clock menu more-arrow no yes mobile

Filed under:

Detroit Tigers News: Spring training is just days away

As we await the start of spring training we look at signings, the farm, the draft and some changes.

MLB: Detroit Tigers-Workouts
staring into an uncertain future
Raj Mehta-USA TODAY Sports

Hey, guys. We did it. It’s baseball week. The pitchers and catchers reporting countdown can now be justifiably framed in hours as opposed to days. The team has made some last-minute moves to further solidify(?) the lineup, and we are most likely looking at the fat slab of clay that Al Avila, A.J. Hinch, and the rest of the Tigers staff are going to mold into what we can hope is something better than the lackluster product we’ve seen over the past few seasons. As the team preps to get started later this week, there’s definitely some stuff to talk about. Let’s get to it.

Mazara brings the heat

Last week the Tigers came to an agreement with outfielder Nomar Mazara, a big strikeout, low-walk hitter with less than adequate skills defensively — which is a pretty on-brand pick-up for Detroit. The signing is certainly a buy-low move on a guy who is still relatively young and flashed some offensive promise in a time frame that we aren’t too far removed from. What this signing certainly seems to be doing is putting heat on the rest of the marginal talent that hasn’t already locked down a spot in the outfield. Namely, if you’re Christin Stewart or Akil Baddoo you should be a little nervous. It’s a big group coming in to compete for playing time. If you can hit, you’re likely writing your own ticket.

Appraising the farm

Minor league talent ranking systems are as plentiful as bad decisions in Florida. Evan Woodbery at MLive examines a few of the rankings for the Tigers farm this year to try and give a bigger picture look at where the Tigers system actually stands. With rankings that have the organization as high as number two and as low as 12, there are certainly differing opinions. What seems to be clear is that the team has played poorly enough to have the luxury of drafting well, but has used those picks to go very heavy on pitching — until last year, at least. Depth and balance seem to be concerns.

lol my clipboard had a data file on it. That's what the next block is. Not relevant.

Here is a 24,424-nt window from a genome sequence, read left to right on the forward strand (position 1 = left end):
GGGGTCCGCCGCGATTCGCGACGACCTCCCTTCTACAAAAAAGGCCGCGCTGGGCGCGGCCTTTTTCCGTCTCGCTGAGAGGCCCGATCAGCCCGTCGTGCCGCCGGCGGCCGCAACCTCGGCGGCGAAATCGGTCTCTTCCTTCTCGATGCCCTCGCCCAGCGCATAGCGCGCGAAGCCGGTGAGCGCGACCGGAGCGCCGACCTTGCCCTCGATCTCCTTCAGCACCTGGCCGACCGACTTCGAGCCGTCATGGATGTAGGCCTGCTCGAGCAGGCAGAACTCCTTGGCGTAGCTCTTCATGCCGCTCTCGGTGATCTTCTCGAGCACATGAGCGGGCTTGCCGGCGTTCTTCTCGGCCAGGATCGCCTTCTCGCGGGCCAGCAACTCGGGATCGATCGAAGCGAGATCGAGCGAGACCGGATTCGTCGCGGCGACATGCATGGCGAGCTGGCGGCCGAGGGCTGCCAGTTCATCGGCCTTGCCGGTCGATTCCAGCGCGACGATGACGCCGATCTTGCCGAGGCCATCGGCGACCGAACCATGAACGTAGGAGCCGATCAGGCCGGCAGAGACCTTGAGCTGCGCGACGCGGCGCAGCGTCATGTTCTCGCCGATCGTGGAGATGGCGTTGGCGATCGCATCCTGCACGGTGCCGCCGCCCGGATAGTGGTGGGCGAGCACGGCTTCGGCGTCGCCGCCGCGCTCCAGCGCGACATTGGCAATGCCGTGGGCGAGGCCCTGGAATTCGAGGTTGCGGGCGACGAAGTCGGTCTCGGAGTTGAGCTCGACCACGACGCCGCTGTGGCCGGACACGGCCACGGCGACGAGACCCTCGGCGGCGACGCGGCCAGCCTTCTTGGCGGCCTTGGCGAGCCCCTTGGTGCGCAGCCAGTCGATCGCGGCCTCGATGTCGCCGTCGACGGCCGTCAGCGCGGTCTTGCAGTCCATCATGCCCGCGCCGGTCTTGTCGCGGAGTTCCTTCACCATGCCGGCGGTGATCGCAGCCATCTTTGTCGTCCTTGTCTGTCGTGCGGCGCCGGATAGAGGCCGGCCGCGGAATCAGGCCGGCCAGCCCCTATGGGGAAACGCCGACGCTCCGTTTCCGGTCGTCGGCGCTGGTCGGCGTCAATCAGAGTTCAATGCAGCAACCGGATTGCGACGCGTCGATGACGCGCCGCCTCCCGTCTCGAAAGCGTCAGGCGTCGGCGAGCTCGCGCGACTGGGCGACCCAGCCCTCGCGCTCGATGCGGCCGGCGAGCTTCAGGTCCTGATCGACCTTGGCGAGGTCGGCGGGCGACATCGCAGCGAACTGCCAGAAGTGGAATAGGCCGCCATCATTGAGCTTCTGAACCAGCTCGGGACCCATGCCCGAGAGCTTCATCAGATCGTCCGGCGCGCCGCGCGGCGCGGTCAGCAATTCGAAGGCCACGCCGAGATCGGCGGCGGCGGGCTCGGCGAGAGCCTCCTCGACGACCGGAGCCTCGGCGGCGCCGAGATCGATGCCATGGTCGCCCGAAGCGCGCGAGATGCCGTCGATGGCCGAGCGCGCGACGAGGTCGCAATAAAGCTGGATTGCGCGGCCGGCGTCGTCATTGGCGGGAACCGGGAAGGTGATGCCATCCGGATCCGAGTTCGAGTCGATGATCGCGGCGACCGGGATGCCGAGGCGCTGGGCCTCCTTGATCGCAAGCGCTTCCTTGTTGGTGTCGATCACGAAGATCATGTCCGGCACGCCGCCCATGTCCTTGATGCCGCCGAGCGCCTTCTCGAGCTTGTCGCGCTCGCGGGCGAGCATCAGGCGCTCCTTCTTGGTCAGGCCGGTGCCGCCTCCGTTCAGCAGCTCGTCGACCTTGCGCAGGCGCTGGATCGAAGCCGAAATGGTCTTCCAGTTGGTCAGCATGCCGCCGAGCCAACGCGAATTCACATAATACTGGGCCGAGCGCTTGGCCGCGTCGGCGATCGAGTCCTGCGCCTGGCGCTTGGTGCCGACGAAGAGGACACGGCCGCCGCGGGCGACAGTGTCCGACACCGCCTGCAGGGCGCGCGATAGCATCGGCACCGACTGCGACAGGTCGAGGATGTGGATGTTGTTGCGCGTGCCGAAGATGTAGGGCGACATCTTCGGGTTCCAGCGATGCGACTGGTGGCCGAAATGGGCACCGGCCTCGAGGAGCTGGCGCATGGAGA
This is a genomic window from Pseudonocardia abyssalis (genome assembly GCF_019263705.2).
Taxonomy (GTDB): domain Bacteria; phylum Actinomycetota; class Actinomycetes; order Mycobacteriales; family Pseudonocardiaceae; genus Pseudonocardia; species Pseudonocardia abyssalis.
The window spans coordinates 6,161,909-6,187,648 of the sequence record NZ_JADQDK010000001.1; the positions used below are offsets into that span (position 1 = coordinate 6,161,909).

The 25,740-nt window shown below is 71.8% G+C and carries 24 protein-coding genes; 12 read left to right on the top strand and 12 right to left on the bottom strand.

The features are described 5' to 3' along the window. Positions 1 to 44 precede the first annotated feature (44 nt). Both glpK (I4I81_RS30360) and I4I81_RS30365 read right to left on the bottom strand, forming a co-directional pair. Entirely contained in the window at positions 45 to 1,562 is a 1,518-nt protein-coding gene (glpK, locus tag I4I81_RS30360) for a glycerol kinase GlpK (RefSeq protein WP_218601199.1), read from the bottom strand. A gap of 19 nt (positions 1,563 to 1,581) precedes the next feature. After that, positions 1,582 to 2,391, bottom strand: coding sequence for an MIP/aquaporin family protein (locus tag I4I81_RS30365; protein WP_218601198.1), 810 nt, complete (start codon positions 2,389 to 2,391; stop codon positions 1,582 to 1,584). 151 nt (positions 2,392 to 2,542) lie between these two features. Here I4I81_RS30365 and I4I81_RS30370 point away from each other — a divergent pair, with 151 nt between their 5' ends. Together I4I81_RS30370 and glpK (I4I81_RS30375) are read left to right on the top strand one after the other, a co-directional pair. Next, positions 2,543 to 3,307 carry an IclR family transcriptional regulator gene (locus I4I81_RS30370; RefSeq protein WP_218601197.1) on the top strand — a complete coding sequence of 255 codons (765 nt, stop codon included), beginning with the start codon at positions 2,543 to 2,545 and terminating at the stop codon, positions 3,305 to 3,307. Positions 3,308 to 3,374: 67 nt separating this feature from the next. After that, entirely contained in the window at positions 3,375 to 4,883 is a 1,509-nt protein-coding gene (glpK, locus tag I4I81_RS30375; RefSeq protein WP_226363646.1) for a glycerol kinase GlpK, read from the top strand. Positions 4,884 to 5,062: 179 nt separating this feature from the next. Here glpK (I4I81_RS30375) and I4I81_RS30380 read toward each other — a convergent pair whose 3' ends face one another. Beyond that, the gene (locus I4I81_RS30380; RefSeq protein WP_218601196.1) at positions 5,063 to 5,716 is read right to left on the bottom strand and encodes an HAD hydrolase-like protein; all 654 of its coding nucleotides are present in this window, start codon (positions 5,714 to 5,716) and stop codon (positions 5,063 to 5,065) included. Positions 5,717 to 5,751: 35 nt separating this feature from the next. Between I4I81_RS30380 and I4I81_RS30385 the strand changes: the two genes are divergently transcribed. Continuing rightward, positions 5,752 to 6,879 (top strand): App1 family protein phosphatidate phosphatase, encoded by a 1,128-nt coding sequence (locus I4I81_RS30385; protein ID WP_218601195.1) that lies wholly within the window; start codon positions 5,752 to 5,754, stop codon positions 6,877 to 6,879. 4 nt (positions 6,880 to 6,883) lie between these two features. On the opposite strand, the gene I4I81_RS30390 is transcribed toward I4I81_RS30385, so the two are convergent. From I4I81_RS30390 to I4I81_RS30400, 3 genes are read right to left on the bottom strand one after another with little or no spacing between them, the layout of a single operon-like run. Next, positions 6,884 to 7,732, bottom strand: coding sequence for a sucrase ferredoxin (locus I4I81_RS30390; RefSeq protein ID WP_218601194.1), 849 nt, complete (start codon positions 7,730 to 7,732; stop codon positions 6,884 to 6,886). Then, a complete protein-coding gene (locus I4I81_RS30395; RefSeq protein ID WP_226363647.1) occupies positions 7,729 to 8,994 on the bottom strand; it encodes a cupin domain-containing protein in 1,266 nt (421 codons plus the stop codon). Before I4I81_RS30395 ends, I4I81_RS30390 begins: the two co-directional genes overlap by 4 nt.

Rocker is a fit

Speaking of pitcher heavy drafting, Evan Petzold at The Detroit Free Press sees Vanderbilt pitcher Kumar Rocker as a likely pick for the Tigers in this year’s draft. He quotes Kiley McDaniel of ESPN stating the following:

“I probably don’t have to tell you that Detroit, it’s not just believed to be, like they will openly talk about ‘We love players that perform in the SEC that we’ve seen for multiple years’, and Kumar is that to a tee. He fits them perfectly.”

The Tigers went heavy on bats last year, and there is an expectation that they are likely to do so again for this year’s draft, but with injuries to some arms in the system and with Rocker’s ability and availability there is a likelihood — and good reason — for the Tigers to snag Rocker with their first pick before pivoting back to offense.

What’s in a name

Major League Baseball has done it again. They have taken something unique, interesting, and — in some cases — steeped with tradition, and completely erased it from our nation’s past time. As we have reported here, the minor leagues have been restructured, and part of that restructuring has been what is likely just a temporary renaming of the leagues. Gone is the Pacific Coast League and the Carolina League, replaced by such inventive monikers as Triple-A East, Southeast Division and so on.

The minor leagues as a whole are currently being referred to as the Professional Development League, but MLB has already said they intend to sell the naming rights because of course, we can’t let an opportunity to wring a little more cash out of the system just lay there unmolested. So, we can look forward to the Guaranteed Rate Professional Development League brought to you in part by Quaker Oats, the official oatmeal of Major League Baseball. I can’t imagine naming rights for the sub leagues and divisions are going to be too far behind.

Marcus Stroman talking pitching is awesome

Rob Friedman sat down with Marcus Stroman, and Stroman walked him through his various pitch grips. If you haven’t done it yet, you should watch the whole interview. It’s pretty great.

Around the horn

Dr. Anthony Fuaci weighs in on his optimism for baseball (and makes Ken Rosenthal look silly in the process). The Tigers are hiring an analytics associate if you’re looking for a job that likely underpays you by a substantial degree. Travis Demeritte we hardly knew ye. Dog Sleds, magic tricks, and autographs: what spring training is and what it won’t be now.